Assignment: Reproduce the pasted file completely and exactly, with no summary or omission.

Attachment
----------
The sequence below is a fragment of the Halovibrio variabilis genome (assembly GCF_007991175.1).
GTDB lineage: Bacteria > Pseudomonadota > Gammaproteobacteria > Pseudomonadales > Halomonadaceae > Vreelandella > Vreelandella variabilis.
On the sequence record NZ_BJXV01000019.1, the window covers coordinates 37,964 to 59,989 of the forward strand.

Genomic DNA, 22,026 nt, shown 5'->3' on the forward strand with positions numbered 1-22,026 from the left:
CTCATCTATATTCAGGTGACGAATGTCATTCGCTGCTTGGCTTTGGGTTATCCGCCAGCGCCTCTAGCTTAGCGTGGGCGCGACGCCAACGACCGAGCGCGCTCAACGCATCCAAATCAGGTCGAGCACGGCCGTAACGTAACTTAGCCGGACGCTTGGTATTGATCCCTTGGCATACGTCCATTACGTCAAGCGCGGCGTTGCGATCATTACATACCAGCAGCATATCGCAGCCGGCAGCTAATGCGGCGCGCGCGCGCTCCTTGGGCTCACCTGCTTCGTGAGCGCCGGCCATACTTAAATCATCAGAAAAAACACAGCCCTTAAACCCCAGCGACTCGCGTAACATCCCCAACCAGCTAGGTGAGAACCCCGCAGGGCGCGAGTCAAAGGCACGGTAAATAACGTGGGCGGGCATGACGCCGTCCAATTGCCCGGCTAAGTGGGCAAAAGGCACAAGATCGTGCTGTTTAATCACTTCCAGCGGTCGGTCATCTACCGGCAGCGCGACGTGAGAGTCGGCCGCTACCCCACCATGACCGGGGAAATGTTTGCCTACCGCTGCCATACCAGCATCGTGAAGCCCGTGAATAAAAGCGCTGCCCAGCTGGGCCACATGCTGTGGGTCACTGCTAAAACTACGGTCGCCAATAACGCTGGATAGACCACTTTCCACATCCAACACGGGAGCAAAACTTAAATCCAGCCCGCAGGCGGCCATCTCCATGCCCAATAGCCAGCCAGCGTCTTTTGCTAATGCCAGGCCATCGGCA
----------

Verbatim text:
The sequence below is a fragment of the Halovibrio variabilis genome (assembly GCF_007991175.1).
GTDB lineage: Bacteria > Pseudomonadota > Gammaproteobacteria > Pseudomonadales > Halomonadaceae > Vreelandella > Vreelandella variabilis.
On the sequence record NZ_BJXV01000019.1, the window covers coordinates 37,964 to 59,989 of the forward strand.

Genomic DNA, 22,026 nt, shown 5'->3' on the forward strand with positions numbered 1-22,026 from the left:
CTCATCTATATTCAGGTGACGAATGTCATTCGCTGCTTGGCTTTGGGTTATCCGCCAGCGCCTCTAGCTTAGCGTGGGCGCGACGCCAACGACCGAGCGCGCTCAACGCATCCAAATCAGGTCGAGCACGGCCGTAACGTAACTTAGCCGGACGCTTGGTATTGATCCCTTGGCATACGTCCATTACGTCAAGCGCGGCGTTGCGATCATTACATACCAGCAGCATATCGCAGCCGGCAGCTAATGCGGCGCGCGCGCGCTCCTTGGGCTCACCTGCTTCGTGAGCGCCGGCCATACTTAAATCATCAGAAAAAACACAGCCCTTAAACCCCAGCGACTCGCGTAACATCCCCAACCAGCTAGGTGAGAACCCCGCAGGGCGCGAGTCAAAGGCACGGTAAATAACGTGGGCGGGCATGACGCCGTCCAATTGCCCGGCTAAGTGGGCAAAAGGCACAAGATCGTGCTGTTTAATCACTTCCAGCGGTCGGTCATCTACCGGCAGCGCGACGTGAGAGTCGGCCGCTACCCCACCATGACCGGGGAAATGTTTGCCTACCGCTGCCATACCAGCATCGTGAAGCCCGTGAATAAAAGCGCTGCCCAGCTGGGCCACATGCTGTGGGTCACTGCTAAAACTACGGTCGCCAATAACGCTGGATAGACCACTTTCCACATCCAACACGGGAGCAAAACTTAAATCCAGCCCGCAGGCGGCCATCTCCATGCCCAATAGCCAGCCAGCGTCTTTTGCTAATGCCAGGCCATCGGCA